Educational Consultant - Certified National Trainer - Keynote Speaker
My philosophy about teaching is quite simple:
1) Treat the kids the way you want to be treated
2) Be fair and honest
3) Most importantly….. BE YOURSELF
Would you give your best effort to someone at work, if you felt this person was apathetic or indifferent to your mere presence….. most likely not. Students feel the same way.
One of the main things missing in most classrooms today is a real honest personal connection between the teacher and their students. If the student feels that their teacher is just another adult barking orders, making rules, demanding respect and handing out consequences when students are disobedient, then get ready for a battle. If this is your plan, then mentally and emotionally you’ve already lost most of your kids and the year just started. Madeline Hunter famously said, “Kids don’t care how much you know until they know how much you care!”
A lot of teachers feel that “that’s not my job” or “I’m here to teach students, not babysit them”. What Madeline Hunter was implying was that kids need to know that you value them as people and not just students. This type of teacher/student connection is called a non-contingent relationship. Research shows, when a student knows you value them as a human being, and not just another student; they will be more attentive, they will work harder for you and challenge you less. That means you get to spend the maximum amount of your teaching time, teaching your students your curriculum, instead of disciplining them. Everybody wins.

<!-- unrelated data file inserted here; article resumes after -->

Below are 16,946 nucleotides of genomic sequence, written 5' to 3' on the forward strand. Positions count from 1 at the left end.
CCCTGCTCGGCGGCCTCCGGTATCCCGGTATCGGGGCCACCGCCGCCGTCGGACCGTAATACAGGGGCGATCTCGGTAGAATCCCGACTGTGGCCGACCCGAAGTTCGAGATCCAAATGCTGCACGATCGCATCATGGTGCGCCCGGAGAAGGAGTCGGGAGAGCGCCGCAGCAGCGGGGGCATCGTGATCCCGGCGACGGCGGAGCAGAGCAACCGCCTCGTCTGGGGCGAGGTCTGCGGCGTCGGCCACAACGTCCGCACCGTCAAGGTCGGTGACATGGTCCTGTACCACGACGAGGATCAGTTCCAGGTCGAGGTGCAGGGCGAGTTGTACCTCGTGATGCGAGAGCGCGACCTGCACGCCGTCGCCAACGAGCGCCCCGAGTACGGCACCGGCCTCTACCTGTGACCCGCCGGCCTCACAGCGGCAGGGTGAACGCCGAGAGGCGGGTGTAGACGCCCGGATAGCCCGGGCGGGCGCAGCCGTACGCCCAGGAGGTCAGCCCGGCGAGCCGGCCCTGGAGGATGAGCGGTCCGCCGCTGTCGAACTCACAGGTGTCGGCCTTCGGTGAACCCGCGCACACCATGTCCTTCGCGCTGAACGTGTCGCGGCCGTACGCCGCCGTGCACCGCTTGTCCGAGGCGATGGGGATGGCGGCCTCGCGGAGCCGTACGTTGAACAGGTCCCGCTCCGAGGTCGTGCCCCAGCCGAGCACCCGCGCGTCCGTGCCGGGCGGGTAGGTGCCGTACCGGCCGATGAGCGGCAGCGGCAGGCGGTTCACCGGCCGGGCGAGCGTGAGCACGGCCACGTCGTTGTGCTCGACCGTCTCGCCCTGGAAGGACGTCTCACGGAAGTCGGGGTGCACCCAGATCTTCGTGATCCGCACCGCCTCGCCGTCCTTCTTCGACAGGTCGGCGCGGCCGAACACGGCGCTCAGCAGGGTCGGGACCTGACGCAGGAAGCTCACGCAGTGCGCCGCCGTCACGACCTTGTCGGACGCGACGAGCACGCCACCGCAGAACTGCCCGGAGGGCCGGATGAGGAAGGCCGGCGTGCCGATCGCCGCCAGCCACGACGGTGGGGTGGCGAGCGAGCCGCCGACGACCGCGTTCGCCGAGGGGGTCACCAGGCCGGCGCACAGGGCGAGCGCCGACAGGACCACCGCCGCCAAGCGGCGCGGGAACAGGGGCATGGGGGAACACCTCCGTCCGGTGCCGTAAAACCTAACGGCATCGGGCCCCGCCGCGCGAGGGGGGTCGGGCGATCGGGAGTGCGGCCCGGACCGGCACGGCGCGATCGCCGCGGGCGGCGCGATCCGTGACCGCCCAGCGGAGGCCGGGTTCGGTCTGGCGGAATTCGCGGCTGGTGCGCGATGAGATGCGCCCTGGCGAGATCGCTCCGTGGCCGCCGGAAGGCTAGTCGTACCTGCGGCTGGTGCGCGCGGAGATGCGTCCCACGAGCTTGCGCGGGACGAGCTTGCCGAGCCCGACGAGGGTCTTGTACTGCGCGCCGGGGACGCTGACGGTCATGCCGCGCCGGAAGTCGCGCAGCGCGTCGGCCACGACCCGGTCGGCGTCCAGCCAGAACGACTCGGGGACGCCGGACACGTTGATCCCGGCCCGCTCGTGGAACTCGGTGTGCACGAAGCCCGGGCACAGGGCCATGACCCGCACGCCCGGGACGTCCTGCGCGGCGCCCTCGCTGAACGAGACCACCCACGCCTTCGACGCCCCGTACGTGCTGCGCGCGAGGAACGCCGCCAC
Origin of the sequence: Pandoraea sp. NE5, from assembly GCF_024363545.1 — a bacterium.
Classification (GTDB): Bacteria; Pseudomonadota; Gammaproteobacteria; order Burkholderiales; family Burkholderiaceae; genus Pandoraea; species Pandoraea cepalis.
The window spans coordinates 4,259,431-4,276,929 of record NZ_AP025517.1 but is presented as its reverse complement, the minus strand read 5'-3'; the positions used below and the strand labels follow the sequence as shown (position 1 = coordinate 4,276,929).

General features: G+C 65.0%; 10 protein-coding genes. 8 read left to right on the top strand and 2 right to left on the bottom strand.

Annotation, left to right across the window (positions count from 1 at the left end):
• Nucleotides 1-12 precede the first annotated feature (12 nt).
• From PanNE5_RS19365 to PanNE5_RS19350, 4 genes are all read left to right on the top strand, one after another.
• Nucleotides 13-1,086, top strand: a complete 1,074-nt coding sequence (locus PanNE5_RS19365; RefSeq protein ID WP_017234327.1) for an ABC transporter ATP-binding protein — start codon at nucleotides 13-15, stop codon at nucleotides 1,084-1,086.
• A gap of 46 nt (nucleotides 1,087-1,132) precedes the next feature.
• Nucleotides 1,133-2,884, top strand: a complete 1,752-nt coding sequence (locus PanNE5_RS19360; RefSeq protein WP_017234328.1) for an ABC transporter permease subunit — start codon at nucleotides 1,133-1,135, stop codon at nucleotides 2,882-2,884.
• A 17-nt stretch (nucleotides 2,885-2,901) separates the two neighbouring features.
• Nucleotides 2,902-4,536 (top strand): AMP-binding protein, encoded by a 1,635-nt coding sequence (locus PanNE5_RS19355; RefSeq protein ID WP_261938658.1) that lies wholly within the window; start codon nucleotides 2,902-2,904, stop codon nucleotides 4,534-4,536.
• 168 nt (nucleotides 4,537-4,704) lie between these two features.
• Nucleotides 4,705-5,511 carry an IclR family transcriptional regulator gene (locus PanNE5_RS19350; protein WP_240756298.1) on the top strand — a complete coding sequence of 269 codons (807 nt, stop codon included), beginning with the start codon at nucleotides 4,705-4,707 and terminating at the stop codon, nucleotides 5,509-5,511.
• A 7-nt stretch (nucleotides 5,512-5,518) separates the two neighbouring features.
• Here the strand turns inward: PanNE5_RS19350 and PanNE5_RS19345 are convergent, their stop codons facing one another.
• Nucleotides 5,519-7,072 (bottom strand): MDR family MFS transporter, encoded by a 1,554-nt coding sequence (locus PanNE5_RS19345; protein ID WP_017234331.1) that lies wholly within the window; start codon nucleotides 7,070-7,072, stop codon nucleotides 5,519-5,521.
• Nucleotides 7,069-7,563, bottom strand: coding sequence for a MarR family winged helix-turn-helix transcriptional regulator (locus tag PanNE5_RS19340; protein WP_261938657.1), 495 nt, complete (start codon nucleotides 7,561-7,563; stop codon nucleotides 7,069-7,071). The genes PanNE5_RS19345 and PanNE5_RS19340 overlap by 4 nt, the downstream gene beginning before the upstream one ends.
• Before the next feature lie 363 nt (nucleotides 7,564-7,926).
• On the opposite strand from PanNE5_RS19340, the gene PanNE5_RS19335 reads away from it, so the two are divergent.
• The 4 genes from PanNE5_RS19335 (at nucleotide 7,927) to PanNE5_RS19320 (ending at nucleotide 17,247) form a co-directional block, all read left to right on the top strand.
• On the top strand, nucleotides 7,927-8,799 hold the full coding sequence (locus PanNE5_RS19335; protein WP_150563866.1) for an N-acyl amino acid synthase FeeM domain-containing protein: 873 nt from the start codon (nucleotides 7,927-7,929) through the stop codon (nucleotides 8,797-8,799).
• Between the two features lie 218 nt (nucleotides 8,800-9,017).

The biggest unchallenged assumption in teaching today is believing that students arrive to school ready and willing to learn. This mythical illusion is assumed by parents, teachers, administration and politicians alike. No matter what the grade level, the fact of the matter is, students need to be taught the very basics. Students need to be educated on how to learn and how to behave in a socially acceptable way in the classroom before any Math, English or Science can be taught.
Most teachers really want to do a good job and make a difference in some child’s life. That’s the reason many instructors got into this profession. Teachers soon find out that they wear many different hats during any given day. A teacher often becomes a – mom, dad, nurse, counselor, advisor, judge, jury, lawyer and of course a teacher – just to name a few daily titles. All this hat-changing, supervision, and daily-drama demands a lot of mental energy. Teachers DO NOT need any new-fangled theory or gimmicks or the latest and greatest trendy programs with flashy colors and stylish names to make their jobs easier. What they need is “Time to Teach”.
I loved my time in high school as a student, and I want todays’ students to have that same experience. I love teaching. I loved being with the kids. I love that “ah-ha” moment when a student finally sees or understands what you’re teaching. “Time to Teach” is my chance to give-back to the profession that I love. That’s why I’m doing this.